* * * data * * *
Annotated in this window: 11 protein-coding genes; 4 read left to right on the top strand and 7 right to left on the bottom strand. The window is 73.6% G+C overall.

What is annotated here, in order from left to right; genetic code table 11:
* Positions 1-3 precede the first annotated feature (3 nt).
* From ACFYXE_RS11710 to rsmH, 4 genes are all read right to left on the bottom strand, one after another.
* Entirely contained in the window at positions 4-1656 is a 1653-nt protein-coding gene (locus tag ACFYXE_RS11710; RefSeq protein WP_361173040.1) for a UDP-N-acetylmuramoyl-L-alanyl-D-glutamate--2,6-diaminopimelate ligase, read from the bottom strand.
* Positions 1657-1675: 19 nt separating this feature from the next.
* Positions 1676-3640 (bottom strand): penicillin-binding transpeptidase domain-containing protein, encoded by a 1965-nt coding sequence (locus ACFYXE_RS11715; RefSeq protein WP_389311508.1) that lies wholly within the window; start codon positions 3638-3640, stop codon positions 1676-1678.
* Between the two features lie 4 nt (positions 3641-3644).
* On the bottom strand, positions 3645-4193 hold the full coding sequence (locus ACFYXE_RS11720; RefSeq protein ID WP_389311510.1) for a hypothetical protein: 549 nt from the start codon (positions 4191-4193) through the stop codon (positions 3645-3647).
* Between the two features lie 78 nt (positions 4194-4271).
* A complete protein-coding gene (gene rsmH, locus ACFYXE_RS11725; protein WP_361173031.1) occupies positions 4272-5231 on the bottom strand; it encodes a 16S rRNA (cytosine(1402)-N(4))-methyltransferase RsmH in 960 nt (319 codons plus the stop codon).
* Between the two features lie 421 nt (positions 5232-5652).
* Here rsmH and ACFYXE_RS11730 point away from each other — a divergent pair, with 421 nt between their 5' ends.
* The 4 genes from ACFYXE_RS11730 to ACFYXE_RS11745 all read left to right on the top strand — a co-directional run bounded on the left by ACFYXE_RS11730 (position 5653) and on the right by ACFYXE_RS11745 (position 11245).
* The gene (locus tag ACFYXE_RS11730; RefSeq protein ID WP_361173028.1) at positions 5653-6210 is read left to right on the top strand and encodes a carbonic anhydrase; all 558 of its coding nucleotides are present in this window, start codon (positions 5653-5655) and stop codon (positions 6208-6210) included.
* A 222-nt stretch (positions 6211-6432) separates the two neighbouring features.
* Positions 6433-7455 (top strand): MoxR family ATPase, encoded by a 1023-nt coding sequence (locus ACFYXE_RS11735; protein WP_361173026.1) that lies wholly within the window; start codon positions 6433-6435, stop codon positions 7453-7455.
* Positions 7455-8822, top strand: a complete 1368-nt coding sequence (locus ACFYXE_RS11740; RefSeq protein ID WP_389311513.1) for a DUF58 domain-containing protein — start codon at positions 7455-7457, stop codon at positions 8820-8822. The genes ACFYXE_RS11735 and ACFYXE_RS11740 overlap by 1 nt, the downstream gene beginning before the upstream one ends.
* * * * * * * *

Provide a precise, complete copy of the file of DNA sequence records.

Annotated in this window: 11 protein-coding genes; 4 read left to right on the top strand and 7 right to left on the bottom strand. The window is 73.6% G+C overall.

What is annotated here, in order from left to right; genetic code table 11:
* Positions 1-3 precede the first annotated feature (3 nt).
* From ACFYXE_RS11710 to rsmH, 4 genes are all read right to left on the bottom strand, one after another.
* Entirely contained in the window at positions 4-1656 is a 1653-nt protein-coding gene (locus tag ACFYXE_RS11710; RefSeq protein WP_361173040.1) for a UDP-N-acetylmuramoyl-L-alanyl-D-glutamate--2,6-diaminopimelate ligase, read from the bottom strand.
* Positions 1657-1675: 19 nt separating this feature from the next.
* Positions 1676-3640 (bottom strand): penicillin-binding transpeptidase domain-containing protein, encoded by a 1965-nt coding sequence (locus ACFYXE_RS11715; RefSeq protein WP_389311508.1) that lies wholly within the window; start codon positions 3638-3640, stop codon positions 1676-1678.
* Between the two features lie 4 nt (positions 3641-3644).
* On the bottom strand, positions 3645-4193 hold the full coding sequence (locus ACFYXE_RS11720; RefSeq protein ID WP_389311510.1) for a hypothetical protein: 549 nt from the start codon (positions 4191-4193) through the stop codon (positions 3645-3647).
* Between the two features lie 78 nt (positions 4194-4271).
* A complete protein-coding gene (gene rsmH, locus ACFYXE_RS11725; protein WP_361173031.1) occupies positions 4272-5231 on the bottom strand; it encodes a 16S rRNA (cytosine(1402)-N(4))-methyltransferase RsmH in 960 nt (319 codons plus the stop codon).
* Between the two features lie 421 nt (positions 5232-5652).
* Here rsmH and ACFYXE_RS11730 point away from each other — a divergent pair, with 421 nt between their 5' ends.
* The 4 genes from ACFYXE_RS11730 to ACFYXE_RS11745 all read left to right on the top strand — a co-directional run bounded on the left by ACFYXE_RS11730 (position 5653) and on the right by ACFYXE_RS11745 (position 11245).
* The gene (locus tag ACFYXE_RS11730; RefSeq protein ID WP_361173028.1) at positions 5653-6210 is read left to right on the top strand and encodes a carbonic anhydrase; all 558 of its coding nucleotides are present in this window, start codon (positions 5653-5655) and stop codon (positions 6208-6210) included.
* A 222-nt stretch (positions 6211-6432) separates the two neighbouring features.
* Positions 6433-7455 (top strand): MoxR family ATPase, encoded by a 1023-nt coding sequence (locus ACFYXE_RS11735; protein WP_361173026.1) that lies wholly within the window; start codon positions 6433-6435, stop codon positions 7453-7455.
* Positions 7455-8822, top strand: a complete 1368-nt coding sequence (locus ACFYXE_RS11740; RefSeq protein ID WP_389311513.1) for a DUF58 domain-containing protein — start codon at positions 7455-7457, stop codon at positions 8820-8822. The genes ACFYXE_RS11735 and ACFYXE_RS11740 overlap by 1 nt, the downstream gene beginning before the upstream one ends.